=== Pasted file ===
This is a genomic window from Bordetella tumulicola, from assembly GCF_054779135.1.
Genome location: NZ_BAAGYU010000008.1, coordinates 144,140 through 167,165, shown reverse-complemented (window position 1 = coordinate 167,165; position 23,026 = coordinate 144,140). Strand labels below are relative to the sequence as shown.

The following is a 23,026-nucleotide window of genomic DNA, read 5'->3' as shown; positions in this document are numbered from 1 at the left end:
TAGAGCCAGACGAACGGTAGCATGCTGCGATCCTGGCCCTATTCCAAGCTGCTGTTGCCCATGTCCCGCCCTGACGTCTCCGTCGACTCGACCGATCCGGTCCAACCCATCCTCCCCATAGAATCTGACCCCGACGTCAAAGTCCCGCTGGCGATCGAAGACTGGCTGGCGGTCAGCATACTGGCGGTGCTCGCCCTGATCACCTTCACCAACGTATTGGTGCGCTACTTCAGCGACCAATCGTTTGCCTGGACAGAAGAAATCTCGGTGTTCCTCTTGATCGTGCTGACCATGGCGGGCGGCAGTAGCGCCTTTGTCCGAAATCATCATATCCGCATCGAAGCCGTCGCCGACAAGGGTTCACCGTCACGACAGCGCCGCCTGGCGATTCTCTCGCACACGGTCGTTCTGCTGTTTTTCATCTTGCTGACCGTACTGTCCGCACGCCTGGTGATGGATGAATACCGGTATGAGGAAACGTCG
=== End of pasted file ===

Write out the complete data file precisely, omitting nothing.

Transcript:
This is a genomic window from Bordetella tumulicola, from assembly GCF_054779135.1.
Genome location: NZ_BAAGYU010000008.1, coordinates 144,140 through 167,165, shown reverse-complemented (window position 1 = coordinate 167,165; position 23,026 = coordinate 144,140). Strand labels below are relative to the sequence as shown.

The following is a 23,026-nucleotide window of genomic DNA, read 5'->3' as shown; positions in this document are numbered from 1 at the left end:
TAGAGCCAGACGAACGGTAGCATGCTGCGATCCTGGCCCTATTCCAAGCTGCTGTTGCCCATGTCCCGCCCTGACGTCTCCGTCGACTCGACCGATCCGGTCCAACCCATCCTCCCCATAGAATCTGACCCCGACGTCAAAGTCCCGCTGGCGATCGAAGACTGGCTGGCGGTCAGCATACTGGCGGTGCTCGCCCTGATCACCTTCACCAACGTATTGGTGCGCTACTTCAGCGACCAATCGTTTGCCTGGACAGAAGAAATCTCGGTGTTCCTCTTGATCGTGCTGACCATGGCGGGCGGCAGTAGCGCCTTTGTCCGAAATCATCATATCCGCATCGAAGCCGTCGCCGACAAGGGTTCACCGTCACGACAGCGCCGCCTGGCGATTCTCTCGCACACGGTCGTTCTGCTGTTTTTCATCTTGCTGACCGTACTGTCCGCACGCCTGGTGATGGATGAATACCGGTATGAGGAAACGTCG